When the GDPR arrived in 2018 it brought with it a new wave of responsibility for businesses when it comes to data. These new standards mean that even those who aren’t privacy experts are still expected to ensure that processes and outcomes are up to scratch. However, this isn’t a case of following a list of criteria that is set in stone. Ensuring compliance today is much more about adopting a more ethical and transparent approach where data is concerned. So, how can you check whether your business is on the right track?
1. Get to grips with the regulation
A sound understanding of the fundamentals of the GDPR will enable you to do more where compliance is concerned. Make sure you understand the key terms (e.g. a ‘data subject’ is the person whose data is being processed) and that the provisions of the GDPR apply to your entire business, not just a single website or database. Get to grips with the most important parts of the regulation, such as Articles 12 – 22, which cover data subject rights (access, data portability, right to be forgotten, etc.).
2. Start with the basics
3. Be proactive on an ongoing basis
The GDPR requires businesses to be continuously proactive to ensure data is collected safely and used within the proper scope. If you’re not sure about how to approach compliance it can be useful to see what other vendors are doing. One crucial part of the process is ensuring you have systems in place to report any data breaches within GDPR time limits (typically 72 hours).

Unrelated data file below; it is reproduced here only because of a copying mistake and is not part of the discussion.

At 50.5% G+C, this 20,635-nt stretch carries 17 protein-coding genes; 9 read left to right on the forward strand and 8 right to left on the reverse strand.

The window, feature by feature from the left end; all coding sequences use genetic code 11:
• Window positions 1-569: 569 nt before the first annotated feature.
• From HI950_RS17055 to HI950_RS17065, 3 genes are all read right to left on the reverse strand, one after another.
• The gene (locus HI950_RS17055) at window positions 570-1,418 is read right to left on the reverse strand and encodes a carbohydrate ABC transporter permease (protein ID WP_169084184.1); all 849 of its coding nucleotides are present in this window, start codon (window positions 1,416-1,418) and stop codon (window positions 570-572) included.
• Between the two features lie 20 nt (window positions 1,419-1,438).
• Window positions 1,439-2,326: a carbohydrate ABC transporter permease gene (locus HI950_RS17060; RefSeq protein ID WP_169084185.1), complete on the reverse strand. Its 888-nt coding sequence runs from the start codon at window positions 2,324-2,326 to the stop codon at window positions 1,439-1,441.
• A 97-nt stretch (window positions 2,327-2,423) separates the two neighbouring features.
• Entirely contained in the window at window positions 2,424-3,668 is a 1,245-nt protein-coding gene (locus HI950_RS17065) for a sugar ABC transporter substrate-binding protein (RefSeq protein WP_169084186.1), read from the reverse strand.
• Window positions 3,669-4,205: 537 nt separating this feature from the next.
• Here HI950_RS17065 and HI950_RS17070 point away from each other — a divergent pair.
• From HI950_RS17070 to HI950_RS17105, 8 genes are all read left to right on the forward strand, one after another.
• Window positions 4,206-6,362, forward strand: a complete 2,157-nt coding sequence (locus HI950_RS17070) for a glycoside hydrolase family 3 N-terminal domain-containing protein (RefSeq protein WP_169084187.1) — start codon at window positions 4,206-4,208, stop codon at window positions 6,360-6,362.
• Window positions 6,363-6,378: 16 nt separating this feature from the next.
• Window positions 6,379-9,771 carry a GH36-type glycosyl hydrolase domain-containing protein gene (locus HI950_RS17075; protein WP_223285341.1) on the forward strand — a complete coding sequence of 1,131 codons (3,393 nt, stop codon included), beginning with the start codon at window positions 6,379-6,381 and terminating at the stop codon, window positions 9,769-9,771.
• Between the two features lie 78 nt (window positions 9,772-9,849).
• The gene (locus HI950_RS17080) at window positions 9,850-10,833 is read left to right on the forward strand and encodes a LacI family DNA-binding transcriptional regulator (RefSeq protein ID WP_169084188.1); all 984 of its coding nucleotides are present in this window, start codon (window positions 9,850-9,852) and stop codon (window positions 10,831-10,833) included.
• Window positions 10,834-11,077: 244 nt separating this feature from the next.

4. Review your website
The changes you need to make will be specific to the business. However, for many organisations adjusting opt-in forms to ensure that the right type of consent is obtained will be essential. You may also need to look at the way that cookies are handled and communicated to website users, including the language that you use to describe their use to consumers.
5. Identify other key provisions
There are a number of these that may require action on your part, including complying with the requirement for mandatory Data Protection Impact Assessments if you’re involved in high risk processing and ensuring that your data processors must ask for approval if they’re moving data outside of the EU.
6. Establish monitoring
It’s essential to keep monitoring not just how you collect data – and whether that data remains strictly necessary for your business – but also whether it continues to be safe in your business’ hands. Regular audit and monitoring is essential to meeting the requirements of the GDPR on an ongoing basis.
GDPR compliance is not a straightforward process but there is a lot that you can do to check that your business is in line with the standards of the regulation today.